The Japanese government announced additional sanctions against North Korea on Friday, following the testing of long-range missile last month.
Tokyo said the assets of four Russia-based organisations, nine individuals, six North Koreans and three Russians would be frozen.
They are accused of involvement in Pyongyang’s nuclear and missile development programmes.
Pyongyang said in late March it had successfully tested a new, more powerful type of nuclear-capable intercontinental ballistic missile (ICBM) that could reach the United States.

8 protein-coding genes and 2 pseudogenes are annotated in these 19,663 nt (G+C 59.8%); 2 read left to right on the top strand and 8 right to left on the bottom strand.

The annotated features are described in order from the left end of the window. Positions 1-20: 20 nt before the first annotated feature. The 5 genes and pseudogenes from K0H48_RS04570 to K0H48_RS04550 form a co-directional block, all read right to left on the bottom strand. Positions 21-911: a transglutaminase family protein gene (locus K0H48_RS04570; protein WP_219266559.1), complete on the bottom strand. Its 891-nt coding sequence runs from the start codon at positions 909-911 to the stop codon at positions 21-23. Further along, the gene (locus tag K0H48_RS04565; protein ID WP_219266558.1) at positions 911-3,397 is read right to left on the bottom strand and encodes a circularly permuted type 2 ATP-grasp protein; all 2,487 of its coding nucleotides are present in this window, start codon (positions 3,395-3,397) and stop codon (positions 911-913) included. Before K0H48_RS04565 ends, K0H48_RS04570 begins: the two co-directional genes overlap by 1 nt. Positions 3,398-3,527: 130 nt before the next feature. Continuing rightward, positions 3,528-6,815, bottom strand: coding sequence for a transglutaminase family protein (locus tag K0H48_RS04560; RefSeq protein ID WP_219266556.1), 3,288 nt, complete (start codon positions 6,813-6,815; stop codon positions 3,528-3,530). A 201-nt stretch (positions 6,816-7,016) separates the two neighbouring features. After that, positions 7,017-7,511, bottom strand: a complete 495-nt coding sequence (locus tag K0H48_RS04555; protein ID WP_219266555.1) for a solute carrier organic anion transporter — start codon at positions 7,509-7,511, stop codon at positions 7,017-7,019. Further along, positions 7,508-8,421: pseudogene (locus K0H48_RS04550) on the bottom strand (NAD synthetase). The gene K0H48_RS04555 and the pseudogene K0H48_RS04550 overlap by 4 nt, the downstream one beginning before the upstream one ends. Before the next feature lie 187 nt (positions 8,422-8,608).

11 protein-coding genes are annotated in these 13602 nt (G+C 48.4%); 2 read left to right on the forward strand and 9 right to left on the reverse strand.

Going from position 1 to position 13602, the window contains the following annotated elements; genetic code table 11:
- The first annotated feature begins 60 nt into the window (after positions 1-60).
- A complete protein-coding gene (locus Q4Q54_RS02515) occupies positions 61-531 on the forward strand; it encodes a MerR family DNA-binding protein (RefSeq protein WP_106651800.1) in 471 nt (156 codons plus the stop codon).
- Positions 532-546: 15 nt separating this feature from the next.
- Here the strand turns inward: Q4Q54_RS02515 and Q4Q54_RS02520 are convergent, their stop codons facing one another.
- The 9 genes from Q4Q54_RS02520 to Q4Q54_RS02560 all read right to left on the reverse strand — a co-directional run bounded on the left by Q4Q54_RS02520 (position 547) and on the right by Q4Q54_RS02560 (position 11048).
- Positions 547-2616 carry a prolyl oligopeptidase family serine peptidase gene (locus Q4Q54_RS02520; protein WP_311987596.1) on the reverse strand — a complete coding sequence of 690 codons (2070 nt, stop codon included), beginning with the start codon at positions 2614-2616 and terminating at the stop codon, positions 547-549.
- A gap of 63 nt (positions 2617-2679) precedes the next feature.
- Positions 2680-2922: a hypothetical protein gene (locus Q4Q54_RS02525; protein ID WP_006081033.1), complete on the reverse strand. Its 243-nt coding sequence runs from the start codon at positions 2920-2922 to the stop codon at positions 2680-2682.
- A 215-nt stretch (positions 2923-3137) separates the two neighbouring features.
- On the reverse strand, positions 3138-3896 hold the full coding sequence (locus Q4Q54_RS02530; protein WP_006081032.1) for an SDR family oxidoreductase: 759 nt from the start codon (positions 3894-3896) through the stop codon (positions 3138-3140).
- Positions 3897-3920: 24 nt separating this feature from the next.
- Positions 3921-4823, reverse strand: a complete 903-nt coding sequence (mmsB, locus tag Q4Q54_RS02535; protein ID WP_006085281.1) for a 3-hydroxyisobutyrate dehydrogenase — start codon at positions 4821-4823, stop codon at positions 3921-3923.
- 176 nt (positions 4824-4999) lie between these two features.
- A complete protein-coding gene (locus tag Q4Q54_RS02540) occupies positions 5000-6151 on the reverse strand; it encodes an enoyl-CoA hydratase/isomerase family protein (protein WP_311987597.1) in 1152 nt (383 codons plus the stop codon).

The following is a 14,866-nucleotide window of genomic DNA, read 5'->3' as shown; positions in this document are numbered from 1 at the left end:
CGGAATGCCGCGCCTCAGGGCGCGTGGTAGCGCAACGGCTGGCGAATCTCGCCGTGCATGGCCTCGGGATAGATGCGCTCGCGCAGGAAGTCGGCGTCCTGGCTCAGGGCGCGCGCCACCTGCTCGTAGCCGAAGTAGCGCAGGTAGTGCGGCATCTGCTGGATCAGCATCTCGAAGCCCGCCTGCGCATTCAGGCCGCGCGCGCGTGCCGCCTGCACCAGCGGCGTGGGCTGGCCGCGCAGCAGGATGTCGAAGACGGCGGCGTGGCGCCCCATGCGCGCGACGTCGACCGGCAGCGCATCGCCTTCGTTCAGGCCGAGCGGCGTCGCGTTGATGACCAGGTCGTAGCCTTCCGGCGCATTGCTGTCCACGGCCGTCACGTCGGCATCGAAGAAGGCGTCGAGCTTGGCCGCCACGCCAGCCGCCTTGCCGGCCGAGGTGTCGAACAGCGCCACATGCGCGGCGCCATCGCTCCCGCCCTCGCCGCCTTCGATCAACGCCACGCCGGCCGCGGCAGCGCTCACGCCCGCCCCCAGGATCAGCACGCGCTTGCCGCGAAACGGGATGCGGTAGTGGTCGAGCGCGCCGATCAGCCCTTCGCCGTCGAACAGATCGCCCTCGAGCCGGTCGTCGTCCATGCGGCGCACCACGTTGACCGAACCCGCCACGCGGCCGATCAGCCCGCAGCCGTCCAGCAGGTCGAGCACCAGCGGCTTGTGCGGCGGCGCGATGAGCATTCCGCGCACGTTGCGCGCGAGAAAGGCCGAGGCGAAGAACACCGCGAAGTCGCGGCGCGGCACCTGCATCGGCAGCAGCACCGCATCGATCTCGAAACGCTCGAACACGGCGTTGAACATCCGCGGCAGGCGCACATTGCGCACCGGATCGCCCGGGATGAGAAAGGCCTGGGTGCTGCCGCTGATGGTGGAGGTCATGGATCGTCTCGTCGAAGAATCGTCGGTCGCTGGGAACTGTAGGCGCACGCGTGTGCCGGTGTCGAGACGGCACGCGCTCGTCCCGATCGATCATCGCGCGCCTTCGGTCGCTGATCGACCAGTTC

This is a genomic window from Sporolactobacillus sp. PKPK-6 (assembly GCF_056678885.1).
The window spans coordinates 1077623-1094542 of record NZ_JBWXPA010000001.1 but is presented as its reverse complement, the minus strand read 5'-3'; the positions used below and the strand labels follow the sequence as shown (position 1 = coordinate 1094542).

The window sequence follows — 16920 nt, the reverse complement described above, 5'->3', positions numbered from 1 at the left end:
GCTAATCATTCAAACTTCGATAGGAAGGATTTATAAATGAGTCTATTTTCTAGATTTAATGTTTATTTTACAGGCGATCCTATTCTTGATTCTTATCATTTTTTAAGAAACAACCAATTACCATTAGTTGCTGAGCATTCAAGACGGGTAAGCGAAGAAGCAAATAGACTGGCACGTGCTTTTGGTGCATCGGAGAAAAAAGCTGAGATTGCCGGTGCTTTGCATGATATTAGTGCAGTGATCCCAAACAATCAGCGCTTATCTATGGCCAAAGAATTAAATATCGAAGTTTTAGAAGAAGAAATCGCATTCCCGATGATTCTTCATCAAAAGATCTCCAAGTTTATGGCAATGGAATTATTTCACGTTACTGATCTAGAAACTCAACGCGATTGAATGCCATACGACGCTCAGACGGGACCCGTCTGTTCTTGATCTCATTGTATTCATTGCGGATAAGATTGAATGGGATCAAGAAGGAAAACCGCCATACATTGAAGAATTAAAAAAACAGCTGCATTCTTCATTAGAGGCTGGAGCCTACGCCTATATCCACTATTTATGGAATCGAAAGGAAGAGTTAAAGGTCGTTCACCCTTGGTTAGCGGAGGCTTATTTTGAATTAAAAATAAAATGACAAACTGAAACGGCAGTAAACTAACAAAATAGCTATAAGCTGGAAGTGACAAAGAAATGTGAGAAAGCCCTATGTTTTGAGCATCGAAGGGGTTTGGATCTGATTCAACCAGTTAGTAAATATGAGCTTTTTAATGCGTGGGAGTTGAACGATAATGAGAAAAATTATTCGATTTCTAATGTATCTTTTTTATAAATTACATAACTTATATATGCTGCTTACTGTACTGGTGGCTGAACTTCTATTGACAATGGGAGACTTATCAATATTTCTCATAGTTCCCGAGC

However, South Korea’s Defence Ministry said earlier this week that evidence gathered suggested the projectile was in fact similar to an older model ICBM.
ICBMs are missiles that have a range of more than 5,500 kilometres.
Japan sees itself directly threatened by North Korea’s missile and nuclear tests.
The abduction of Japanese by North Korean agents in the 1970s and 1980s is also an obstacle to the normalisation of relations between the two East Asian states.
Among other things, the abductees were supposed to teach Japanese to North Korean spies.
For years, North Korea had denied having anything to do with the disappearance of the Japanese.
In September 2002, then North Korean leader, Kim Jong Il, admitted the abductions for the first time. (dpa/NAN)